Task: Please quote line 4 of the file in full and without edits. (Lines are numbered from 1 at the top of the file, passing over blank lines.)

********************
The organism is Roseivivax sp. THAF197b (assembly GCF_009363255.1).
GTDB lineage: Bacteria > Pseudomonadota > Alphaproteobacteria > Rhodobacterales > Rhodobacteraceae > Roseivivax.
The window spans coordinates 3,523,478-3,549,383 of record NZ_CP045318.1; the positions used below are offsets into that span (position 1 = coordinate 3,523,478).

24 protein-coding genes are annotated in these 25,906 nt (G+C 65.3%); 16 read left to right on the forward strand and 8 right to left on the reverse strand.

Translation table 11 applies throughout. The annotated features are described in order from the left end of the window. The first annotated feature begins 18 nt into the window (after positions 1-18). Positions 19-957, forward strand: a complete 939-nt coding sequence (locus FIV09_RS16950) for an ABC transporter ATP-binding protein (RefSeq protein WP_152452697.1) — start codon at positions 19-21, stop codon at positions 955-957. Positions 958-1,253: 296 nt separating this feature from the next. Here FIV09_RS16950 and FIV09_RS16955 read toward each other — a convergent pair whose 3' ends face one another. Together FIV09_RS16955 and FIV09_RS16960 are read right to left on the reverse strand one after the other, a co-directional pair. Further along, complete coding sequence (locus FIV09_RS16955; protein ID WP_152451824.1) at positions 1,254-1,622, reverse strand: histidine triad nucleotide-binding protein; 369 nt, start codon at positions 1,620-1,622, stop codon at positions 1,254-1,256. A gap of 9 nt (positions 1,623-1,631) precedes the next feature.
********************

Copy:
24 protein-coding genes are annotated in these 25,906 nt (G+C 65.3%); 16 read left to right on the forward strand and 8 right to left on the reverse strand.